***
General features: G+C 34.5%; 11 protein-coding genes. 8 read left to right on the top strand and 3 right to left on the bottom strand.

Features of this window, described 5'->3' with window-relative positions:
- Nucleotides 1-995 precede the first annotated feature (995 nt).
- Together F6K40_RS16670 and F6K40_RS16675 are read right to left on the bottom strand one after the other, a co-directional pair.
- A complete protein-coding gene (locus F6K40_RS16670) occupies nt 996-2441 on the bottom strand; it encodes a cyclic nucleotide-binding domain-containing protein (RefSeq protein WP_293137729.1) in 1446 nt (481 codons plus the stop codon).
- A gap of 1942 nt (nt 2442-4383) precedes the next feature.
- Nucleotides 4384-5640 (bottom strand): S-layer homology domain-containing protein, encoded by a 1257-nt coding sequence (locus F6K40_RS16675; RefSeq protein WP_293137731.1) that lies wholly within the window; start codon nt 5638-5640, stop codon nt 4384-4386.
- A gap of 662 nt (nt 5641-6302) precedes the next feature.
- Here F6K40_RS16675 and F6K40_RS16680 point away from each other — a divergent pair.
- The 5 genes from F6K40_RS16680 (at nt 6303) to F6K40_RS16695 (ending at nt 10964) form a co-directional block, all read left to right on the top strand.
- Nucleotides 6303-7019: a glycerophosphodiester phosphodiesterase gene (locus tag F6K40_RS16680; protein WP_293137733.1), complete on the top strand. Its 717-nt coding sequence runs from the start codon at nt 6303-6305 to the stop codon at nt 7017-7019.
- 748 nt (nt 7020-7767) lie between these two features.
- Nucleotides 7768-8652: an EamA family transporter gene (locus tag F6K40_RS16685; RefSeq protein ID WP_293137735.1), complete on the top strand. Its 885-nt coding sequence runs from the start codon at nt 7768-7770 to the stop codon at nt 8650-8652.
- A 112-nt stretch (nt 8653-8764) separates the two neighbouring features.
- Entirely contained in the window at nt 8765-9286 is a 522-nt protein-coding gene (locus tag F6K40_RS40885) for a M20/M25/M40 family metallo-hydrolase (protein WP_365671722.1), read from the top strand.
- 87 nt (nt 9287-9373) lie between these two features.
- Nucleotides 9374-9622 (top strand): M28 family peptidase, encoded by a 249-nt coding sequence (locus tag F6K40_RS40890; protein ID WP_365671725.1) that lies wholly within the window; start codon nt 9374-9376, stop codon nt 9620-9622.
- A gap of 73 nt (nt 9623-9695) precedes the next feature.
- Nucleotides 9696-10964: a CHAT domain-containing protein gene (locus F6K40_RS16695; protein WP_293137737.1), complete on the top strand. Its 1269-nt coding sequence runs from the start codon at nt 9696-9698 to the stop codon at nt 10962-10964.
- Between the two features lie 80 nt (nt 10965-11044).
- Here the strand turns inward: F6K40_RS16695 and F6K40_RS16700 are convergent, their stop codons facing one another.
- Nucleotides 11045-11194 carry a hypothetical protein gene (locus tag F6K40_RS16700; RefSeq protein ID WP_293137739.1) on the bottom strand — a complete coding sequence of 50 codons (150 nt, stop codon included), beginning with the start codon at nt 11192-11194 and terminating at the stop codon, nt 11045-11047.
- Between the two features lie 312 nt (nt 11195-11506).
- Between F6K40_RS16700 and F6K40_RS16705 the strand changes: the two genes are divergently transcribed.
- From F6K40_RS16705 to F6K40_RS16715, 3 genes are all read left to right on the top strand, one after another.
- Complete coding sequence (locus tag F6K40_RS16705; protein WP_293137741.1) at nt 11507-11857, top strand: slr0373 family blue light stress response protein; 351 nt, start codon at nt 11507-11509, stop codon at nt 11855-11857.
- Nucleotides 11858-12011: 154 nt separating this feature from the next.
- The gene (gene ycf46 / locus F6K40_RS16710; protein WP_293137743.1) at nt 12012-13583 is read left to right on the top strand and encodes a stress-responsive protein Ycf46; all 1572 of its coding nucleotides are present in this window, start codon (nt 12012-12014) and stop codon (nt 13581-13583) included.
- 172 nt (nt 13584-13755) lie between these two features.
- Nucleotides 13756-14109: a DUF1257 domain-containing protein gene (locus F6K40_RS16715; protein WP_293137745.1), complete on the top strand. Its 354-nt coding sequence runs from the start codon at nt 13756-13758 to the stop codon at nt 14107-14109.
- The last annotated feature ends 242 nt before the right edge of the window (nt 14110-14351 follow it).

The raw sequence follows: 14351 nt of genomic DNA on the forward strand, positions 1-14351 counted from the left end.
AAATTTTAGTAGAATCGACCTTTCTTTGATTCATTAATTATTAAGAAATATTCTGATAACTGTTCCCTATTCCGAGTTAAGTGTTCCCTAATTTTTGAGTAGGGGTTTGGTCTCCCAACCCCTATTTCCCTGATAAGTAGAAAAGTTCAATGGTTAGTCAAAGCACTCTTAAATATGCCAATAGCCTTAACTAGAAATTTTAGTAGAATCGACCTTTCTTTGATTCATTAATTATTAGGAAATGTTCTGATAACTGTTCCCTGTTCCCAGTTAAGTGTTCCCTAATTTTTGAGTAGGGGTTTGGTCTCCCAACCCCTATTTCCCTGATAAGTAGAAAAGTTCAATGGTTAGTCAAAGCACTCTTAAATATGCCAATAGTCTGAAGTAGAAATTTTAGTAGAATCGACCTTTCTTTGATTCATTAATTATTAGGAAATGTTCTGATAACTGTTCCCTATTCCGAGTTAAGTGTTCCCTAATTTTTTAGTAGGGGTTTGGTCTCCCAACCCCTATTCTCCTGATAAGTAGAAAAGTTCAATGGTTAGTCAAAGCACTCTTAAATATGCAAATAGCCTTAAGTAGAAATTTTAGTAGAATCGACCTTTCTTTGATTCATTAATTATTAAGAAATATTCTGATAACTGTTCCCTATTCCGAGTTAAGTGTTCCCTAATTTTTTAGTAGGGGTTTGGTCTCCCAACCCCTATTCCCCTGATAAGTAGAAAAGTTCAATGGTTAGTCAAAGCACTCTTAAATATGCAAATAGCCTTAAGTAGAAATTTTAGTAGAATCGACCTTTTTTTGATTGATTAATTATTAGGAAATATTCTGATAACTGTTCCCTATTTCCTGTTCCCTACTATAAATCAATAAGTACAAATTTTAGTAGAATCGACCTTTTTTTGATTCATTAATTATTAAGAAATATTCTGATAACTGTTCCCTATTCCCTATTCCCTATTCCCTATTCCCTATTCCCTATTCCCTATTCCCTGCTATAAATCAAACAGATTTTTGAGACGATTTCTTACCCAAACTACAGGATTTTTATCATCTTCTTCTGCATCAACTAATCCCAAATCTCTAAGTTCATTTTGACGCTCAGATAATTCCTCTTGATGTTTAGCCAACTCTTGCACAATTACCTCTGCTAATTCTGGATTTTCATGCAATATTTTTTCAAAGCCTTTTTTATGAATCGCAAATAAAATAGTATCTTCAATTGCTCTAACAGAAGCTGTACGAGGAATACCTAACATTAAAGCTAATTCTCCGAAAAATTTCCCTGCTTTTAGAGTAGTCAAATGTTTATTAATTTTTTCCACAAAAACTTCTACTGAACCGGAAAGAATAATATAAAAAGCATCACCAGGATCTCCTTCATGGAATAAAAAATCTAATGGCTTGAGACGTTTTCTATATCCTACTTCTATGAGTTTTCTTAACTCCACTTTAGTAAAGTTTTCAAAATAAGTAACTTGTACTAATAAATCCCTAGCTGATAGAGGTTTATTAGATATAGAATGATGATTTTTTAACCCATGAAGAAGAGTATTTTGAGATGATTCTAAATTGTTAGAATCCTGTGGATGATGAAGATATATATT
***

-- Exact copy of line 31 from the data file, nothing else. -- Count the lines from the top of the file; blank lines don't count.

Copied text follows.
- The last annotated feature ends 242 nt before the right edge of the window (nt 14110-14351 follow it).